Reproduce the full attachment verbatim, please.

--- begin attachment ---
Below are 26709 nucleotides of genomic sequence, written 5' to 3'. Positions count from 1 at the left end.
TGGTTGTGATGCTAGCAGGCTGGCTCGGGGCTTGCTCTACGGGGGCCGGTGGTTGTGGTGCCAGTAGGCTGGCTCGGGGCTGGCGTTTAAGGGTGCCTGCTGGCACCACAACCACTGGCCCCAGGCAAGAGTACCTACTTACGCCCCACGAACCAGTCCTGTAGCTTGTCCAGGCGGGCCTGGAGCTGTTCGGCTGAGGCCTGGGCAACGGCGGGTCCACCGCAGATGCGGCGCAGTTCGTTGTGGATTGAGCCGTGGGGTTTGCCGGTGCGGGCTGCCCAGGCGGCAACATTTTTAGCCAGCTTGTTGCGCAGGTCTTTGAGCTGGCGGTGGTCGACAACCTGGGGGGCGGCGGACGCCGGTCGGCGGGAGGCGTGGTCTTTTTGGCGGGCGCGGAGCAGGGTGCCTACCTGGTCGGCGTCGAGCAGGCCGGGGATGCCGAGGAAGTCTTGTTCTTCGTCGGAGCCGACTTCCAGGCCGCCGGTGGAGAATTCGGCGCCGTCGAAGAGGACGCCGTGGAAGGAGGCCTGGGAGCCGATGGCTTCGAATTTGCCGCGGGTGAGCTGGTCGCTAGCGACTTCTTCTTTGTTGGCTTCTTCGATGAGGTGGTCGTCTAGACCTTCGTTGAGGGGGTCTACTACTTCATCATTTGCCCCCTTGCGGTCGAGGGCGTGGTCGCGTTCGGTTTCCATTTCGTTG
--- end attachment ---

Below are 26709 nucleotides of genomic sequence, written 5' to 3'. Positions count from 1 at the left end.
TGGTTGTGATGCTAGCAGGCTGGCTCGGGGCTTGCTCTACGGGGGCCGGTGGTTGTGGTGCCAGTAGGCTGGCTCGGGGCTGGCGTTTAAGGGTGCCTGCTGGCACCACAACCACTGGCCCCAGGCAAGAGTACCTACTTACGCCCCACGAACCAGTCCTGTAGCTTGTCCAGGCGGGCCTGGAGCTGTTCGGCTGAGGCCTGGGCAACGGCGGGTCCACCGCAGATGCGGCGCAGTTCGTTGTGGATTGAGCCGTGGGGTTTGCCGGTGCGGGCTGCCCAGGCGGCAACATTTTTAGCCAGCTTGTTGCGCAGGTCTTTGAGCTGGCGGTGGTCGACAACCTGGGGGGCGGCGGACGCCGGTCGGCGGGAGGCGTGGTCTTTTTGGCGGGCGCGGAGCAGGGTGCCTACCTGGTCGGCGTCGAGCAGGCCGGGGATGCCGAGGAAGTCTTGTTCTTCGTCGGAGCCGACTTCCAGGCCGCCGGTGGAGAATTCGGCGCCGTCGAAGAGGACGCCGTGGAAGGAGGCCTGGGAGCCGATGGCTTCGAATTTGCCGCGGGTGAGCTGGTCGCTAGCGACTTCTTCTTTGTTGGCTTCTTCGATGAGGTGGTCGTCTAGACCTTCGTTGAGGGGGTCTACTACTTCATCATTTGCCCCCTTGCGGTCGAGGGCGTGGTCGCGTTCGGTTTCCATTTCGTTG